By the Light of the Moon by Dean Koontz
Mass market paperback, 460 pages
Bantam Books, 2002
Synopsis from cover:
On the road, on a hot Arizona night, Dylan O'Conner is overpowered by a stranger who injects him with an unknown substance. All he's told is that he's the "carrier," not of a disease but of something wondrous that will transform his life in remarkable ways - if it doesn't kill him in the next twenty-four hours.Now Dylan, his autistic brother, Shep, and another "carrier," a young woman, are swept into a desperate search for the shattering truth of what they are and what they might become. But first they must elude those sent to destroy them.Their only chance to survive is to discover the meaning of the messages that Shep, with precious time running out, begins to repeat, about a man who does his work by the light of the moon.
I really enjoyed this Koontz novel. I haven't read him for several years and I had forgotten how much I enjoyed him. The writing is descriptive, and quite humorous at times. I must say I also enjoyed his vocabulary. Any author who can write the following sentence has me hooked: "He smiled at Mrs. Claus and thanked her, lest otherwise he ensure an anthracite Christmas." (see quotes below) I also appreciated the characterization of Shep (Shepherd), Dylan's autistic brother, and how deftly Koontz handled his dialogue and mannerisms. There was plenty of suspense. This is not a horror novel - it is more suspense with a bit of science fiction thrown into the mix. It was interesting to see what the injection does to the characters and how that evolved. I was surprised at the abruptness of the ending, but it still was a satisfactory conclusion.
Shortly before being knocked unconscious and bound to a chair, before being injected with an unknown substance against his will, and before discovering that the world was deeply mysterious in ways he'd never before imagined, Dylan O'Conner left his motel room and walked across the highway to a brightly lighted fast-food franchise to buy cheeseburgers, French fries, pocket pies with apple filling, and a vanilla milkshake. opening
He withheld his antitoad opinion also because lately he had begun to realize that he was allowing himself to be annoyed by too many inconsequential things. If he didn't mellow out, he would sour into a world-class curmudgeon by the age of thirty-five. He smiled at Mrs. Claus and thanked her, lest otherwise he ensure an anthracite Christmas. pg 3-4
In the parking lot, in the Coupe DeVille, as Jilly ate a chicken sandwich and French fries, she and Fred listened to her favorite radio talk show, which focused on such things as UFO sightings, evil extraterrestrials eager to breed with human women, Big Foot (plus his recently sighted offspring, Little Big Foot), and time travelers from the far future who had built the pyramids for unknown malevolent purposes. This evening, the smoky-voiced host - Parish Lantern - and his callers were exploring the dire threat posed by brain leeches purported to be traveling to our world from an alternate reality. pg. 11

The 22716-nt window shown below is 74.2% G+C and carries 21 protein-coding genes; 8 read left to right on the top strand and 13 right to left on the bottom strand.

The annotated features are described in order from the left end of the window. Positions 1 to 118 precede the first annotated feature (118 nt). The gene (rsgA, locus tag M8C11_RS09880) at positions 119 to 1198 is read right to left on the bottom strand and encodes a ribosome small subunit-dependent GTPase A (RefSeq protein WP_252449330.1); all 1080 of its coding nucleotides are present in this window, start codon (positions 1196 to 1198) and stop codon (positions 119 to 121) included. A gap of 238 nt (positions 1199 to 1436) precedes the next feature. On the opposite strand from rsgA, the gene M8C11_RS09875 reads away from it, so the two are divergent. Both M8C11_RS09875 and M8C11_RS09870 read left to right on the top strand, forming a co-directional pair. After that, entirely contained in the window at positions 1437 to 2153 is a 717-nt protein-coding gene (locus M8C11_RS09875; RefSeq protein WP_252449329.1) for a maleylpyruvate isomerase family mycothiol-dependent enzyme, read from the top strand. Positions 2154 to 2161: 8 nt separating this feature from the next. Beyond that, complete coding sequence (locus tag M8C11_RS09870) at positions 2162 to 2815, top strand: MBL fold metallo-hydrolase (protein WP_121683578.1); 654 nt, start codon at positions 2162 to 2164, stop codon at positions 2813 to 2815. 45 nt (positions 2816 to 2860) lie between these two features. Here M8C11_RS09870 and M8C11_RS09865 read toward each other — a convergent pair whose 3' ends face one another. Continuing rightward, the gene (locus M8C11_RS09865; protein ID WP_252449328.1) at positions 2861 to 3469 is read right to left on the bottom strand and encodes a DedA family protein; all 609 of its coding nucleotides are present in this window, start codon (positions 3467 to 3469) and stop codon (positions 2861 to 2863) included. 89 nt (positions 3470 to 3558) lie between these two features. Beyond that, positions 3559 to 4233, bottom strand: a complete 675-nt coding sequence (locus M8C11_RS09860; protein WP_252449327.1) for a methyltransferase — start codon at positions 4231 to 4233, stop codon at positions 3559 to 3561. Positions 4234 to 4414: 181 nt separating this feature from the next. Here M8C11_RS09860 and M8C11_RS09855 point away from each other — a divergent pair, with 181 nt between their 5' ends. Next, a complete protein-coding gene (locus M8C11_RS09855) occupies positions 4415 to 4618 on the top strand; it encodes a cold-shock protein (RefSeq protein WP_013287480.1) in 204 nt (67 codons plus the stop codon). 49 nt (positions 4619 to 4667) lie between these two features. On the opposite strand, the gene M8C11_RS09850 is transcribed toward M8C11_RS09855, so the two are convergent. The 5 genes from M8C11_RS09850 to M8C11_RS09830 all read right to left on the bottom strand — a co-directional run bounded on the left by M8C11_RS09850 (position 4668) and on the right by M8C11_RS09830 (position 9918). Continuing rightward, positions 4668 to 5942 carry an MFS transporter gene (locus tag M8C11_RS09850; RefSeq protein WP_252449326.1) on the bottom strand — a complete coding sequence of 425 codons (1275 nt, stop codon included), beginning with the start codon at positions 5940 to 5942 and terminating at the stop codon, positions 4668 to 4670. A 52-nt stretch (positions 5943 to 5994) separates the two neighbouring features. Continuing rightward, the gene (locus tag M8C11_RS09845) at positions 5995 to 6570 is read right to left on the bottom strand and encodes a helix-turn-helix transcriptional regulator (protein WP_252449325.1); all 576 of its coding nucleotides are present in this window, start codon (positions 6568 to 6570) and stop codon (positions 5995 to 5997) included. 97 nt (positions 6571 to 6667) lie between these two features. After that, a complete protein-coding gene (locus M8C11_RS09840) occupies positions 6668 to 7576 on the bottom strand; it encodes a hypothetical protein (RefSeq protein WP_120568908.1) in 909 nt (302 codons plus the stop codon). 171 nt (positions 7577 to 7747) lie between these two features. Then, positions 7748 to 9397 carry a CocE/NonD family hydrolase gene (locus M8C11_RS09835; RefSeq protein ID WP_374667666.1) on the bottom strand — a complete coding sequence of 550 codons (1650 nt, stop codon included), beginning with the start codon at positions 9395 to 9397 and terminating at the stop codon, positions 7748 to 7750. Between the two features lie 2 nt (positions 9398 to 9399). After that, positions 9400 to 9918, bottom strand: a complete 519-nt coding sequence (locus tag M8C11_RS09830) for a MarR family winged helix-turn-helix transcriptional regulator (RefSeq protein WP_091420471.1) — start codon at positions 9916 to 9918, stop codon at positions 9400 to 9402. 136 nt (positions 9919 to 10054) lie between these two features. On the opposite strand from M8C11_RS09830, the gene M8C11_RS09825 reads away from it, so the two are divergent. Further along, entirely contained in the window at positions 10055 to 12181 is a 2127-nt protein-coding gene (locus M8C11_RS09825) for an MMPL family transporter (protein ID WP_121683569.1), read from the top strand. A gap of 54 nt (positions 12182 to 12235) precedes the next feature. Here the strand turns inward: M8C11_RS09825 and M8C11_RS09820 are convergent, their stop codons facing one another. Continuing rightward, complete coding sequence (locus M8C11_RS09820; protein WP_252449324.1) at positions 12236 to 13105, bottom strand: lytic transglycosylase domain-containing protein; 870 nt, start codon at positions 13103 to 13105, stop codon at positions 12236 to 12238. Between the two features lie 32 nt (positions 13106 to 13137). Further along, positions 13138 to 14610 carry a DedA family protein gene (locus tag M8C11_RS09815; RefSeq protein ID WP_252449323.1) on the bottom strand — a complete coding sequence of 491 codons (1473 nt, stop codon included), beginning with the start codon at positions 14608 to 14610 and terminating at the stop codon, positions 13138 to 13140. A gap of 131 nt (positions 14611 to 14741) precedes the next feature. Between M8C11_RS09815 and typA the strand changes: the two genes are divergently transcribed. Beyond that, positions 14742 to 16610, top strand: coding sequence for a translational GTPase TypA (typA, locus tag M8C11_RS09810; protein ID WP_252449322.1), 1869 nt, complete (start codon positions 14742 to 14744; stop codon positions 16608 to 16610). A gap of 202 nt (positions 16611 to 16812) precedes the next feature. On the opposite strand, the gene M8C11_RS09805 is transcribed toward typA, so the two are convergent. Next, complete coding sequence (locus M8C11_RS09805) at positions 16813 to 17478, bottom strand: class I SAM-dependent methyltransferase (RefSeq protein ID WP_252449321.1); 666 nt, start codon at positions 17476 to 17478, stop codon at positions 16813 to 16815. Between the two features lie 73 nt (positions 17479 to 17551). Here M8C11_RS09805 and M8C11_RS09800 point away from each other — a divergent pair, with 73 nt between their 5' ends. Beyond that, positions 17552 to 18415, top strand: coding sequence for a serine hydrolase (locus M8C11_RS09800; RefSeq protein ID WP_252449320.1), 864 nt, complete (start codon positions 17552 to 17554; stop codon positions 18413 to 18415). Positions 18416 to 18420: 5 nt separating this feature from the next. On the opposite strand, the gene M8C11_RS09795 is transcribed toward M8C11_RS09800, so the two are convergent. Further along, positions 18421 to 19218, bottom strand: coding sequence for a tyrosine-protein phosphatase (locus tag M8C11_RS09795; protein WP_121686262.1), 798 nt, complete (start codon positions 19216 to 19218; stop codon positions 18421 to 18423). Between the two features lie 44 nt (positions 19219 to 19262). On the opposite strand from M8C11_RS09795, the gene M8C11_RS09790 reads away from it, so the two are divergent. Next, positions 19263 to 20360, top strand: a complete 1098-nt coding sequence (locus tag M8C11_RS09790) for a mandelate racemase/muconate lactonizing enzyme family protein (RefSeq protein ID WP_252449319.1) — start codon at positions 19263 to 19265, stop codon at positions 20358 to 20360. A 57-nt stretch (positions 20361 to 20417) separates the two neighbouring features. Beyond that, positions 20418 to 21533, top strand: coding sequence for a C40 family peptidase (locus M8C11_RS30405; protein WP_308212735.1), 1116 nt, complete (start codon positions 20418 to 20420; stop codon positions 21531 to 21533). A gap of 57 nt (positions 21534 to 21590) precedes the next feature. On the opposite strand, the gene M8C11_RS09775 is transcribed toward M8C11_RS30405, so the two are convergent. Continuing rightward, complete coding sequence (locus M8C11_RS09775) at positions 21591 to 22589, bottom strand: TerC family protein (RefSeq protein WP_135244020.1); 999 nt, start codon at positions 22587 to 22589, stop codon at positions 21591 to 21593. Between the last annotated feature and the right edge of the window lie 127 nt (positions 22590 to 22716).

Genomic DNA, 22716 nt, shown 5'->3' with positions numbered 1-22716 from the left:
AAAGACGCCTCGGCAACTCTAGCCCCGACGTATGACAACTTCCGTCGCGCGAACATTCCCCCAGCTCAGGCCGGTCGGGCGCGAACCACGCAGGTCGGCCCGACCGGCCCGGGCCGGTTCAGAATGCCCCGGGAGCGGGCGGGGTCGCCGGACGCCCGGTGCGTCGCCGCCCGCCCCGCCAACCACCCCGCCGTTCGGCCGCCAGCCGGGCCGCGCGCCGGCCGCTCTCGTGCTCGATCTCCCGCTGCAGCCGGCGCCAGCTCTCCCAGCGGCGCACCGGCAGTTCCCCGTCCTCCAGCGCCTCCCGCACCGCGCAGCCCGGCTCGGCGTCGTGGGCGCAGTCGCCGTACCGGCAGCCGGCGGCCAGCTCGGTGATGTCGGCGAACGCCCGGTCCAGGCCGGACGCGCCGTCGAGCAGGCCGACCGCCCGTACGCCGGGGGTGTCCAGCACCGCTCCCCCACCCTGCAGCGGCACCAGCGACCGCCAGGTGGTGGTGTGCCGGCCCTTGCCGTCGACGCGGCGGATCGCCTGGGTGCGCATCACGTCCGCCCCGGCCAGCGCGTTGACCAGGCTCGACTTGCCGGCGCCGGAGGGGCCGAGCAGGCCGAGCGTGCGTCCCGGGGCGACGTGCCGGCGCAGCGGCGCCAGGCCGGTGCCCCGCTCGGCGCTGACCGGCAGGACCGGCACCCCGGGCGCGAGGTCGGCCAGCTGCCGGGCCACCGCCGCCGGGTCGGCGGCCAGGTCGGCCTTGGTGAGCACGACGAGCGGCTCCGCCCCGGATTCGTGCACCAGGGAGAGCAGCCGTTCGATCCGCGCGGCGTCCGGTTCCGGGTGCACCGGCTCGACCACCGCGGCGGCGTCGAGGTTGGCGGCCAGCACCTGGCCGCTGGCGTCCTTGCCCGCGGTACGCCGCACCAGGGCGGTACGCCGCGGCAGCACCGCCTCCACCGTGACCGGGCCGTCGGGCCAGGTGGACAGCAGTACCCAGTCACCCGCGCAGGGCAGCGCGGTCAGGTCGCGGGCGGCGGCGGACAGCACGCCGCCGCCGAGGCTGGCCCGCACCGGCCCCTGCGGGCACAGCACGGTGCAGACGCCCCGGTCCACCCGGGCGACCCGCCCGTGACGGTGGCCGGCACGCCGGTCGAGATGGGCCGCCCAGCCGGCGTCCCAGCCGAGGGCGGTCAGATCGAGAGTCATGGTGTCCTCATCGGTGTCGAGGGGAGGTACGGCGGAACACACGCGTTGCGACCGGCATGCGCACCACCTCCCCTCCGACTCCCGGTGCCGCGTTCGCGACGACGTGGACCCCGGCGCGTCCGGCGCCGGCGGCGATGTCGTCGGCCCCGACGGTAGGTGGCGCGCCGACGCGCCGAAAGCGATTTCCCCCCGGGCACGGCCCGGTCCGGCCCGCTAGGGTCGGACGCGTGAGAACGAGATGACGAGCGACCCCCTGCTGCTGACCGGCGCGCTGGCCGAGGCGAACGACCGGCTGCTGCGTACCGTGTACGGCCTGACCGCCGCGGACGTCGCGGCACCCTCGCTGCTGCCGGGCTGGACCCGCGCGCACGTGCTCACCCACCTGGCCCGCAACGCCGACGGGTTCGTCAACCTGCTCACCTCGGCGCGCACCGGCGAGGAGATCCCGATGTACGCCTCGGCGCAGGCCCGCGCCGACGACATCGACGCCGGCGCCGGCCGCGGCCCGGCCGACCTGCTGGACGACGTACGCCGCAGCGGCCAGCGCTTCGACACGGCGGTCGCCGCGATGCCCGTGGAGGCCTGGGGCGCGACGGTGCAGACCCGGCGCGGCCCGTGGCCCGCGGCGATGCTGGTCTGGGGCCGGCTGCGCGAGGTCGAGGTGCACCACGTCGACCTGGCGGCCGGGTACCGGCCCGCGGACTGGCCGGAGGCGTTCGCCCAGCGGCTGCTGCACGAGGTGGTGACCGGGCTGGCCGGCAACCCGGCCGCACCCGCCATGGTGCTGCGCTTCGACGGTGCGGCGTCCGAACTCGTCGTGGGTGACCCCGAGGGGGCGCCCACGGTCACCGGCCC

He didn't like movies in which evisceration and decapitation were the primary themes; if nothing else, they were certainly popcorn spoilers. pg. 15
"They'll be here in half an hour, maybe less," Doc warned. "I'm going to make a run for it, but there's no point kidding myself. The bastards will probably get me. And when they find even just one empty syringe, they'll seal off this town and test everybody in it, one by one, till they learn who's carrying the stuff. Which is you. You're the carrier." pg. 25
So you're driving to an arts festival in Santa Fe, New Mexico, where in previous years you've sold enough paintings to pay expenses and to bank a profit, and you stop for the night at a clean and respectable motel, subsequent to which you purchase a bagged dinner of such high caloric content that it will knock you into sleep as effectively as an overdose of Nembutal, because all you want is to spend a quiet evening putting your brain cells at risk watching the usual idiotic TV programs in the company of your puzzle-working brother, and then spend a restful night disturbed by as little cheeseburger-induced flatulence as possible, but the modern world has fallen apart to such an extent that you wind up taped to a chair, gagged, injected with God knows what hideous disease,targeted by unknown assassins.... And yet your friends wonder why you're becoming a young curmudgeon. pg. 26-27
She had practiced bulimia for two miserable days, when she was thirteen, before deciding that daily volitional vomiting was worse than living two thirds of your life in stretchable ski pants, with a quiet fear of narrow doorways. Now she pinned all her hopes on dry toast for breakfast and wizardly advances in plastic surgery. pg. 33
Nevertheless, although she understood the danger when she'd been in the motel room shy of two seconds, she couldn't react fast enough to save herself from the salesman. He came from behind her, locking one arm around her neck, pressing a rag over her face. pg. 36